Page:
Apart from which, singing by poolside is much easier when 1)the manager of the site turns off the sprinkler gate at the entrance (not recommended for accordeons and fully-clothed people); 2) kids in the pool stop splashing the singers as their contribution to the show. The last two performances have been total exercises in concentration. Calling them public rehearsals best describes the experience. This one was filmed so we’ll get to see and hear it; useful for working out the glitches.

Dawdling here. I know it. There’s work to do on the story; this feels a bit like what the title says.

Maybe not crazy enough yet

In Drafts, Hautvoir, Music, Radio, Revision on June 23, 2012 at 6:06 am

Every time I ask myself if I’m not pushing it too far (meaning: allowing my characters too much leeway for outrageousness), real life does them several times better. Conclusion: Maybe I’m not letting them go far enough yet.

My favorite Story from Real with tangential value for story: the private operator of one of France’s highways calling on the gendarmerie  concerning a disturbance at one of its toll stations equipped with a pass-through. The gendarmes show up. Film the goings-on, force the troublemakers over to the rest area and order one of them they know well from previous encounters to report to a judge concerning the disruption. “They even filmed our canine civil servant,” the arrested one said. “Canine civil servant?” the radio interviewer asked. “On the job, our canine assistants are considered civil servants just as we are.” (Whether the dogs collect old age pensions at retirement not being germane to this post; but there’s the glimmer of a possibility there, isn’t there? Down thought; down. Sit. Stay.)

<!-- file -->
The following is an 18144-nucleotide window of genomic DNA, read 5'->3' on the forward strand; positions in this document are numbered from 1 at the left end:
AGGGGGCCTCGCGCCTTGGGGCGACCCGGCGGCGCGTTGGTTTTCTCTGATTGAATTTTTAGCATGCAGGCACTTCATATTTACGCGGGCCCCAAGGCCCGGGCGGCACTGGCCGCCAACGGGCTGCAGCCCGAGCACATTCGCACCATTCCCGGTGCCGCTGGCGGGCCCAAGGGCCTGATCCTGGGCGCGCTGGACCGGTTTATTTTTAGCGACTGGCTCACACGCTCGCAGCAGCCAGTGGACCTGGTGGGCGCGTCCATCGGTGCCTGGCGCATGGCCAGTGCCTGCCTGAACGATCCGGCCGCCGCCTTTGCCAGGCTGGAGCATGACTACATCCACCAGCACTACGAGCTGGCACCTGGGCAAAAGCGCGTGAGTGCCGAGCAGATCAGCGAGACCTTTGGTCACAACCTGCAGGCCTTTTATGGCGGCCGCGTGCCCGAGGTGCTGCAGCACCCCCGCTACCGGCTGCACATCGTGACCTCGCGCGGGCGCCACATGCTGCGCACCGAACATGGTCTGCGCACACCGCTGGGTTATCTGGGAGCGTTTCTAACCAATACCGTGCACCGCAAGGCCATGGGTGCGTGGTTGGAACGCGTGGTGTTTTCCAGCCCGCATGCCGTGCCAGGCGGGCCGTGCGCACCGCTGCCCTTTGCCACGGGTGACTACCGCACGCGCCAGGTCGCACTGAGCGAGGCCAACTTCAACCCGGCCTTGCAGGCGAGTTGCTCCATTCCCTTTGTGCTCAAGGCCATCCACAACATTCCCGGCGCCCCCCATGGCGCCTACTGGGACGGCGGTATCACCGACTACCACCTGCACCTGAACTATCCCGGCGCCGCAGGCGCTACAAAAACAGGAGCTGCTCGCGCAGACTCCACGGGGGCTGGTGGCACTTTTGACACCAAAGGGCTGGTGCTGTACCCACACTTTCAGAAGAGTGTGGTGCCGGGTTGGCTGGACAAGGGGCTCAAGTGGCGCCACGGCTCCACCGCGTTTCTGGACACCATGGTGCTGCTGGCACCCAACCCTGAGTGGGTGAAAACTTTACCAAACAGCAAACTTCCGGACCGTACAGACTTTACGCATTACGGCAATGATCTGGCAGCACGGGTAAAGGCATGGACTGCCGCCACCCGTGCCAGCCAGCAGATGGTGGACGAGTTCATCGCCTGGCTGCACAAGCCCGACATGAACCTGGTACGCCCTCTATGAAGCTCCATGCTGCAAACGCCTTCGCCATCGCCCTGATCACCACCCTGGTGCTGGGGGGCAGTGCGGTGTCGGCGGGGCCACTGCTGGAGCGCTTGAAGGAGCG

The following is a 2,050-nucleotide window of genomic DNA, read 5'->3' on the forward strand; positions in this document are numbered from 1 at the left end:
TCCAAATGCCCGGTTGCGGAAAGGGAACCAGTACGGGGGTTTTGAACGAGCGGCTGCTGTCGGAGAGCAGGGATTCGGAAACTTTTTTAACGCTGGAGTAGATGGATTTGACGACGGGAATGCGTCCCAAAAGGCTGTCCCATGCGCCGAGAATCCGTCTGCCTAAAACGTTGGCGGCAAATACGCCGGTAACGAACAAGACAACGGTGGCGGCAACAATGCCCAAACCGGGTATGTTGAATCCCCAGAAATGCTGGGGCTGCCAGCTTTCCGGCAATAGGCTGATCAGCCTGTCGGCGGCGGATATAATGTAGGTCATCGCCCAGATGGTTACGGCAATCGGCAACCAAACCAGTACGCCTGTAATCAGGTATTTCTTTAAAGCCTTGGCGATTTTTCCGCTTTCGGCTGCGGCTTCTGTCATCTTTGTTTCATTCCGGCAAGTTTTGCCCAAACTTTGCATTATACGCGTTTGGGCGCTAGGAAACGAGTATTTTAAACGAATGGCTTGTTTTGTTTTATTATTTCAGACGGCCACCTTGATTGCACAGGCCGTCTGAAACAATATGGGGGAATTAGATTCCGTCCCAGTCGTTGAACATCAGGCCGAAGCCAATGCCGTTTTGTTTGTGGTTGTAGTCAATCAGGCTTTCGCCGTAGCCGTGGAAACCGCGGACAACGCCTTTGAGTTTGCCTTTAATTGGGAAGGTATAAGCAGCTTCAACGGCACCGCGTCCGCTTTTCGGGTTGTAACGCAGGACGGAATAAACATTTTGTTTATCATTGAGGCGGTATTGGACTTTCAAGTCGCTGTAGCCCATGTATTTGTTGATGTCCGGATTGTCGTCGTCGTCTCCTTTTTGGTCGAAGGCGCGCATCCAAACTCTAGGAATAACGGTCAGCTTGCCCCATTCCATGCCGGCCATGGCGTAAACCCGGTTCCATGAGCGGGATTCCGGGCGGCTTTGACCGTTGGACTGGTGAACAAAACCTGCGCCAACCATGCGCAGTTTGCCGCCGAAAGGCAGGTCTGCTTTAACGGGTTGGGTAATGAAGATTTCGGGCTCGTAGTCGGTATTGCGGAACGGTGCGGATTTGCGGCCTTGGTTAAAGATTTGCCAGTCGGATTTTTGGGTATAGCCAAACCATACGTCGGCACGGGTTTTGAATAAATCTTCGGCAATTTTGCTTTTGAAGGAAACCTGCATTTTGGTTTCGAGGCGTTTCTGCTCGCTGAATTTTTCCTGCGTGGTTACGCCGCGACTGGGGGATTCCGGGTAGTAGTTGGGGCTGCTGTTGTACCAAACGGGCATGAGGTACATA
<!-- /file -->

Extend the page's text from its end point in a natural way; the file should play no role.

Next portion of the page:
In other words: border police, slowing the traffic flow for spot checks with civil servants of the sniffing kind on one of France’s notorious smuggling routes, were pulled off the job by other policemen, at the request of the private operator. The better angels in my nature insist: the gendarmes filmed the operation so they could spot the cars and their drivers, not the civil servants working for another Ministry than their own. Still: